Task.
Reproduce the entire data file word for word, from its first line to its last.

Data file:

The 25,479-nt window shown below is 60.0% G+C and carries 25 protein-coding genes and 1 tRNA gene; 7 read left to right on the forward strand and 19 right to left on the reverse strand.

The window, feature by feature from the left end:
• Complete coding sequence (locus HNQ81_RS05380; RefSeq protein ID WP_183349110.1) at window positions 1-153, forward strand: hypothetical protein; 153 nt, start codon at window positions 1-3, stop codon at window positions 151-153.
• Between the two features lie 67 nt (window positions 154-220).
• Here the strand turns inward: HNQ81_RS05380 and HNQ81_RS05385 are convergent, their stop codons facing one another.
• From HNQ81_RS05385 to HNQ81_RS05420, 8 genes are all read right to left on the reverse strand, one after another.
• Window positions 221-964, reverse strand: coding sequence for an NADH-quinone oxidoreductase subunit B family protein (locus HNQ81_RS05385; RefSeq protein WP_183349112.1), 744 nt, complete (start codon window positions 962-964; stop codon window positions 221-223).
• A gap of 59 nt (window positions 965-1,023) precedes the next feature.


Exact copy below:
The 25,479-nt window shown below is 60.0% G+C and carries 25 protein-coding genes and 1 tRNA gene; 7 read left to right on the forward strand and 19 right to left on the reverse strand.

The window, feature by feature from the left end:
• Complete coding sequence (locus HNQ81_RS05380; RefSeq protein ID WP_183349110.1) at window positions 1-153, forward strand: hypothetical protein; 153 nt, start codon at window positions 1-3, stop codon at window positions 151-153.
• Between the two features lie 67 nt (window positions 154-220).
• Here the strand turns inward: HNQ81_RS05380 and HNQ81_RS05385 are convergent, their stop codons facing one another.
• From HNQ81_RS05385 to HNQ81_RS05420, 8 genes are all read right to left on the reverse strand, one after another.
• Window positions 221-964, reverse strand: coding sequence for an NADH-quinone oxidoreductase subunit B family protein (locus HNQ81_RS05385; RefSeq protein WP_183349112.1), 744 nt, complete (start codon window positions 962-964; stop codon window positions 221-223).
• A gap of 59 nt (window positions 965-1,023) precedes the next feature.